Northern Ireland news

The British government plotted a secret propaganda campaign against Amnesty International

The British government plotted a secret propaganda campaign in order suppress an Amnesty International report into torture in the north. Pic by Declassified UK.
Staff reporter

The British government plotted a secret propaganda campaign in order suppress an Amnesty International report into torture in the north.

Declassified documents have revealed that the British government had planned to discredit the human rights group over a report into the detention of the 'hooded men'.

The 14 Catholic men say they were subjected to state-sanctioned torture when they were interned in 1971.

None of the men were ever convicted of any wrongdoing.

What has become known as the ‘five techniques' were used against the men while they were detained without charge or trial.

It included being hooded, made to stand spread-eagled in a stress position against a wall and beaten if they fell, forced to listen to constant loud static noise, and deprived of sleep, food and water.

The interrogations were carried out by members of RUC Special Branch.

In December 1971, the Chairman of the Swedish branch of Amnesty International, Thomas Hammarberg, led a delegation to Belfast to investigate allegations of abuse.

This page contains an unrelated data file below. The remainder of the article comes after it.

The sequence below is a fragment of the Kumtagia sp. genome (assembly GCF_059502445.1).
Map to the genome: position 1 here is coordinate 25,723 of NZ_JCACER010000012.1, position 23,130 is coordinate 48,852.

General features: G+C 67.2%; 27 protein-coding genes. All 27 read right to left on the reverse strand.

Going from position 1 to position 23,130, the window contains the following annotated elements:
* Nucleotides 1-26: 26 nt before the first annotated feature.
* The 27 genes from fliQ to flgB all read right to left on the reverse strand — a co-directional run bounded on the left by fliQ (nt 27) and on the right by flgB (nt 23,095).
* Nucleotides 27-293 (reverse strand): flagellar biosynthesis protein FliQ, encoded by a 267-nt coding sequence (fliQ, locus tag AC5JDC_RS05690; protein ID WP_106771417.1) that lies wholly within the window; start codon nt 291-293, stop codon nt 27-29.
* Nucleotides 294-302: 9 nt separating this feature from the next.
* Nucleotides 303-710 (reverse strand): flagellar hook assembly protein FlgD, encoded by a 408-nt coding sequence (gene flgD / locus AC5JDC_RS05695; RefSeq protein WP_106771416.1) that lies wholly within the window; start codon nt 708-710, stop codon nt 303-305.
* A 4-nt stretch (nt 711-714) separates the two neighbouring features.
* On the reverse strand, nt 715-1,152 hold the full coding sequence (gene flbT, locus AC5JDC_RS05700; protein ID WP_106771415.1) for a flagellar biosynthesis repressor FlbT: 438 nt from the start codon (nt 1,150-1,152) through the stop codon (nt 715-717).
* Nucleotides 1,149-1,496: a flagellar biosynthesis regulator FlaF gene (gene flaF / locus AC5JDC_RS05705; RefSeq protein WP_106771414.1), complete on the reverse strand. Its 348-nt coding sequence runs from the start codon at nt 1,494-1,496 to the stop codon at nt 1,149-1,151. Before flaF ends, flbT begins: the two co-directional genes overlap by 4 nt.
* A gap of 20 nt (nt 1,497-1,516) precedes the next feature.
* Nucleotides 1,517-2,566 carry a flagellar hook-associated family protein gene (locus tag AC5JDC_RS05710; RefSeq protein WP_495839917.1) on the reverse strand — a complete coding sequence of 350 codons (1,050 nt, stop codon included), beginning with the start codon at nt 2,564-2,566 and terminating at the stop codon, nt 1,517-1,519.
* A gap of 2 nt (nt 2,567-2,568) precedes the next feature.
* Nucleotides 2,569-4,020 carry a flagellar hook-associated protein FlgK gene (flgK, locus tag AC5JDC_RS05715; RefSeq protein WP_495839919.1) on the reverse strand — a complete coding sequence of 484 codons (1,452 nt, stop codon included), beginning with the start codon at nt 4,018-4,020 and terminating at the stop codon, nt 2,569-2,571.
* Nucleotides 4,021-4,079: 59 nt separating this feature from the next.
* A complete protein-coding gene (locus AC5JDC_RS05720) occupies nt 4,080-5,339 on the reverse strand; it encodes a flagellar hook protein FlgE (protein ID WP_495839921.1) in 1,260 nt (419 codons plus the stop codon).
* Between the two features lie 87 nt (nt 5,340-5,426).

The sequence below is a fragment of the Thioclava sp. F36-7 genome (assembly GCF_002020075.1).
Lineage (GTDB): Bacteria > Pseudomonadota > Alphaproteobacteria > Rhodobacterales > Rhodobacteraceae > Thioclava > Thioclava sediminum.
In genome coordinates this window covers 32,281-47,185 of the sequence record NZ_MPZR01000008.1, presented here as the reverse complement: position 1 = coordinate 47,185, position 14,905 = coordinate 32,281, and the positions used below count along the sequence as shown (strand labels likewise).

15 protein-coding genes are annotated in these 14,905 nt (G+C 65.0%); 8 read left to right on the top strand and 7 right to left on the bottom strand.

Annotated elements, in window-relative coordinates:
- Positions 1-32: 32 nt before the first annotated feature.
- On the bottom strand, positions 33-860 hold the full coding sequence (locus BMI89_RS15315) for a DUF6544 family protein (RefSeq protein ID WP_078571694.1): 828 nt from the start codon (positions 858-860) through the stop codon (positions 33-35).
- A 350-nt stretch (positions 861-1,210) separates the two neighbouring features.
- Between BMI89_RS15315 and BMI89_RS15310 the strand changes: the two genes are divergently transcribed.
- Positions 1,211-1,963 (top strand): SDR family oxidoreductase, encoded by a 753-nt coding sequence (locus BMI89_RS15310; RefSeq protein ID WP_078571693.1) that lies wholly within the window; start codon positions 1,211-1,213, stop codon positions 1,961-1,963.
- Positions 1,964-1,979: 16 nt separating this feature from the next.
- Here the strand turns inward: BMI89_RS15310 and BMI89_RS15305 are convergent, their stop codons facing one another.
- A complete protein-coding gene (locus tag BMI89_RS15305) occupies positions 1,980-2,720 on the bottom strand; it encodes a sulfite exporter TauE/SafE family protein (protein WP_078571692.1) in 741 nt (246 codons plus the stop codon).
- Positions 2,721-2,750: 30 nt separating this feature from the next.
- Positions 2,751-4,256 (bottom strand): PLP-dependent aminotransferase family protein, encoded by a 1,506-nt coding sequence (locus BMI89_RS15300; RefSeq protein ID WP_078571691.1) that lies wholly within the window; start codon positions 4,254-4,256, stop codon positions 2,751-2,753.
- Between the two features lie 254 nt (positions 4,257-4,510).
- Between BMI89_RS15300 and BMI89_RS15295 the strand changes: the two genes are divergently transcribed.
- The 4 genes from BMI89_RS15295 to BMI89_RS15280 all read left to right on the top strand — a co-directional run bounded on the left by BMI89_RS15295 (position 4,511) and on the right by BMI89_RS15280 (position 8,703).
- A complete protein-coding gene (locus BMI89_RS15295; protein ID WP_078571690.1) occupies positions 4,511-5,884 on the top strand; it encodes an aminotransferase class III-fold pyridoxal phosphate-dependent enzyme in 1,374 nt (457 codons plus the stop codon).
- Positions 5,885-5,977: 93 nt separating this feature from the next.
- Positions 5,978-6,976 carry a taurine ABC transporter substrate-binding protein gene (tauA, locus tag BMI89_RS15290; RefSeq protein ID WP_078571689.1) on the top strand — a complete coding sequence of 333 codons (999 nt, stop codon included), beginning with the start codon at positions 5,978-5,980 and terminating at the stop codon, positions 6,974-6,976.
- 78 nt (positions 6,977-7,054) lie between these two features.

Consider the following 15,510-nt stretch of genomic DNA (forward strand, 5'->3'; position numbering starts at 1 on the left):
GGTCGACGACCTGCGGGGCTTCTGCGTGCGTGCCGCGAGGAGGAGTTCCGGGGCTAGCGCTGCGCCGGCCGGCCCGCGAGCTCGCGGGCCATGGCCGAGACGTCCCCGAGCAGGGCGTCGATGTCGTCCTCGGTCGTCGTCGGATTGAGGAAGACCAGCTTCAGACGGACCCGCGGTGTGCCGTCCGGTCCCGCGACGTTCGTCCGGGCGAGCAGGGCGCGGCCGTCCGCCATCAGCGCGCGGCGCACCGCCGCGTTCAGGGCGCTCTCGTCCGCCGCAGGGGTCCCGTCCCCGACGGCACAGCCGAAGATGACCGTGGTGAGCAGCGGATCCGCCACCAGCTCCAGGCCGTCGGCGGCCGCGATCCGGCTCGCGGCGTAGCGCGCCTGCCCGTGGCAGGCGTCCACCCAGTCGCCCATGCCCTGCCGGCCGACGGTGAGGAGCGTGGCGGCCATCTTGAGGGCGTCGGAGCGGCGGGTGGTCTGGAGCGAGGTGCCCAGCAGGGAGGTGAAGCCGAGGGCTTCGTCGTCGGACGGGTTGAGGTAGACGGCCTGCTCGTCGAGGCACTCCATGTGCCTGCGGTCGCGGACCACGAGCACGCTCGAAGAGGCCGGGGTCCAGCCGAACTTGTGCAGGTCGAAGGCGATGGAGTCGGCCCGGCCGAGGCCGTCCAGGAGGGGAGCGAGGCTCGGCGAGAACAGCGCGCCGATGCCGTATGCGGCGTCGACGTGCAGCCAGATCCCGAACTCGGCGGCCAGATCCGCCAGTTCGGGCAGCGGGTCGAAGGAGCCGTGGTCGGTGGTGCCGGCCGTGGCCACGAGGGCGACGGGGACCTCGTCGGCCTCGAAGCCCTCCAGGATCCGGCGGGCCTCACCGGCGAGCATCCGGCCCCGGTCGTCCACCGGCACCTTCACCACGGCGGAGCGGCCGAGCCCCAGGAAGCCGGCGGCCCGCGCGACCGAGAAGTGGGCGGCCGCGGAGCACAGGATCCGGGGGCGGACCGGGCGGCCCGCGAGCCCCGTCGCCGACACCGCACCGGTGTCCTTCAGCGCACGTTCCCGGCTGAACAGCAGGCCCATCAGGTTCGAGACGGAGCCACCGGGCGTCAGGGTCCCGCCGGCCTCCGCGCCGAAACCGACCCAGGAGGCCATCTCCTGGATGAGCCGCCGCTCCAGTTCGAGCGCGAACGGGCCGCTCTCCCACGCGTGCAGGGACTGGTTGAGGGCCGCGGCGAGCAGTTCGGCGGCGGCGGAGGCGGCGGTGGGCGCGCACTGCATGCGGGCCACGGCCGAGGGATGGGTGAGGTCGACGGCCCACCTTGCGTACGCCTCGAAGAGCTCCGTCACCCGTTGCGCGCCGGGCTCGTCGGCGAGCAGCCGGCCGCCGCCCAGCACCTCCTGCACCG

It has now emerged that the British Foreign Office plotted a campaign against Amnesty to discredit Hammarberg in order to undermine his delegation's report.

A declassified file shows that a Foreign Office official in the Republic of Ireland Department, R.B. Bone, was concerned about Hammarberg's visit north.

In a letter to the Information Research Department (IRD), he wrote “Hammarberg is a name well known to me from my days in Stockholm…. He was generally regarded by the Embassy as being a prize pain in the neck”.

Bone added that he expected Hammarberg's team to find that Britain had “indeed been guilty of cruelties, atrocities, etc” in the north.

He recommended that the IRD gather information on Hammarberg and leak it to the media.

“It might at this stage be useful if we were in a position to leak to the press some details about Hammarberg's personal history and anti-British prejudice," he wrote.

While the British embassy in Stockholm was unable to produce useful information he received a letter from another official saying.

It said: "We have information on Hammarberg”, however, the detail has been redacted.

Another official also raised concern that Hammarberg would be critical of the British and advised the IRD should “raise such doubts as we can about his motives, and the independence of his judgment”.

“If anything could therefore appear at about this time to throw doubt upon the report, I suggest it should be done," he added.

Mr Hammarberg later went on to receive a Nobel Peace Prize on behalf of Amnesty International.

Details of the file have been revealed by Declassified UK, which investigates Britain's military and intelligence agencies.

Gráinne Teggart of Amnesty international was critical of the plan by British government officials.

“These damning files reveal a shameful determination to keep human rights abuses hidden and an unscrupulous government prepared to use smear tactics as a cover-up," she told Declassified UK.

“Our mission in Northern Ireland in the 1970s led by our esteemed former colleague Thomas Hammarberg, was a watershed moment, and found the brutal use of torture by British state forces."

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